European shares have outpaced their U.S. counterparts this year, boosted by a calmer political outlook and an improved economic backdrop. To maintain that outperformance, companies in the region will need to invest in their businesses -- and there are encouraging signs that they might just do that.
They have plenty of firepower available. Moody's Investors Service analyzed almost 700 non-financial companies in Europe, the Middle East and Africa, concluding that their cash balances climbed 6 percent last year to 974 billion euros ($1.1 trillion). As a percentage of revenue, Moody's reckons cash is at its highest since the financial crisis.
A McKinsey & Co. survey of 2,000 executives in France, Germany, Italy, Poland, Spain and the U.K. taken in February and March showed about half of the respondents were saving for future investments, and half were building defenses against future crises. But there's evidence that companies are starting to utilize those reserves to boost investment in the euro zone, with capital expenditure expanding at a faster pace in the past two quarters than economists had predicted.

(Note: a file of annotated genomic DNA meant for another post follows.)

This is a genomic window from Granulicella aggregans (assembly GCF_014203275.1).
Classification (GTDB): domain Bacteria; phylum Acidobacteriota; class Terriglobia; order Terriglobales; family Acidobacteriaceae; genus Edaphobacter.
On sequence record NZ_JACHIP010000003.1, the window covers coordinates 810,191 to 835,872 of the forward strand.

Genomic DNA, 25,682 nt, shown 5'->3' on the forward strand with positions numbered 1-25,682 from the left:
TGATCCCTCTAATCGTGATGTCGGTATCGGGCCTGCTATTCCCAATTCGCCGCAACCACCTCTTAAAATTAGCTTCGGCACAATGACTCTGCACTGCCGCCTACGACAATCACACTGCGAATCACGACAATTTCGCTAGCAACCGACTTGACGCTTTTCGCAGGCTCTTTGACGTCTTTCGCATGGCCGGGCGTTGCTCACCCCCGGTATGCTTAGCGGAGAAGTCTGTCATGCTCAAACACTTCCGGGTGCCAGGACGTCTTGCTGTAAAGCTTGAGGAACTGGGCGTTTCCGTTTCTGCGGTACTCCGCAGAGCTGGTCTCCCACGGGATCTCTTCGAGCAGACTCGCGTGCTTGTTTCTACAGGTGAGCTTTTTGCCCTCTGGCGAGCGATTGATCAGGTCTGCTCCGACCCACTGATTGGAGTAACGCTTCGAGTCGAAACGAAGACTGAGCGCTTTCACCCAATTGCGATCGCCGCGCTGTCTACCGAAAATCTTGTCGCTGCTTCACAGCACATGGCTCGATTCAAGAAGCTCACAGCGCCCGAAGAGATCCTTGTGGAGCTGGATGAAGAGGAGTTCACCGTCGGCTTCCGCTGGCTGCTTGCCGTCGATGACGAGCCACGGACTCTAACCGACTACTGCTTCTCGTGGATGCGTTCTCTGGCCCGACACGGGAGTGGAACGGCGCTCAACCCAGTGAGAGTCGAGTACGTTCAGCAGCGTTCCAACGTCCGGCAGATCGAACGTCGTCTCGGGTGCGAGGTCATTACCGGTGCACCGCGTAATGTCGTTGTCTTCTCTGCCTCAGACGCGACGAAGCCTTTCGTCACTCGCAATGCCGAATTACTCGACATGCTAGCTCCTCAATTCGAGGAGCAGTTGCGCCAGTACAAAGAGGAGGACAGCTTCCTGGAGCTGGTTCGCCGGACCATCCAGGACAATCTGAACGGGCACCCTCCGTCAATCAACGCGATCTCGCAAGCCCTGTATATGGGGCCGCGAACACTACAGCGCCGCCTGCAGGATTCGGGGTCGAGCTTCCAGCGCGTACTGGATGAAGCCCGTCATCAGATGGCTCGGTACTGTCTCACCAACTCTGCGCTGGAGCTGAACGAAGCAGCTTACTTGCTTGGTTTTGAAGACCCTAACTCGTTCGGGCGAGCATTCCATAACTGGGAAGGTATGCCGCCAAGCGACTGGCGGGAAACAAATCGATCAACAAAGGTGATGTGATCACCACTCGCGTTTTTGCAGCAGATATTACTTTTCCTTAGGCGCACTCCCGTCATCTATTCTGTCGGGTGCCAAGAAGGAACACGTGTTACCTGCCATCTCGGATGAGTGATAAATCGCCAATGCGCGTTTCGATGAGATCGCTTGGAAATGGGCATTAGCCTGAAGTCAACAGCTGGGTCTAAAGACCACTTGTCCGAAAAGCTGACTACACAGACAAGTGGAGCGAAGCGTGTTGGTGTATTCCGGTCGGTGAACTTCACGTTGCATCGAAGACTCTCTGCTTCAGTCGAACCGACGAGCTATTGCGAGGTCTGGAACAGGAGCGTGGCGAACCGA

Moreover, the purchasing manager indexes produced by IHS Markit for the manufacturing sector show that the subsets for technology gear and machinery and equipment are setting the pace for growth.
Both sectors tend to be bellwethers for corporate capital expenditure, according to analysts at Bank of America Merrill Lynch. As a result, they predict that capex in Europe will jump by 20 percent this year to 1.5 trillion euros, a post-crisis high.
Restoring business investment to the levels seen prior to the crisis could add as much as 1 trillion euros to European gross domestic product, according to McKinsey estimates. Its survey suggested that concern about the European political landscape was a key inhibition for executives. Those worries should be dissipating.
The election of French President Emmanuel Macron and the anticipated reinstatement of Chancellor Angela Merkel at Germany's forthcoming plebiscite cements the European Union leadership's key partnership. The U.K. decision to leave, meantime, seems to have galvanized the bloc's resolve to get its act together.
And the economic outlook is sufficiently improved for the European Central Bank to consider tapering its quantitative easing program this autumn. Time, then, for European companies to loosen the purse strings and start deploying the cash they've built up.
This column does not necessarily reflect the opinion of Bloomberg LP and its owners.
To contact the editor responsible for this story:
Edward Evans at firstname.lastname@example.org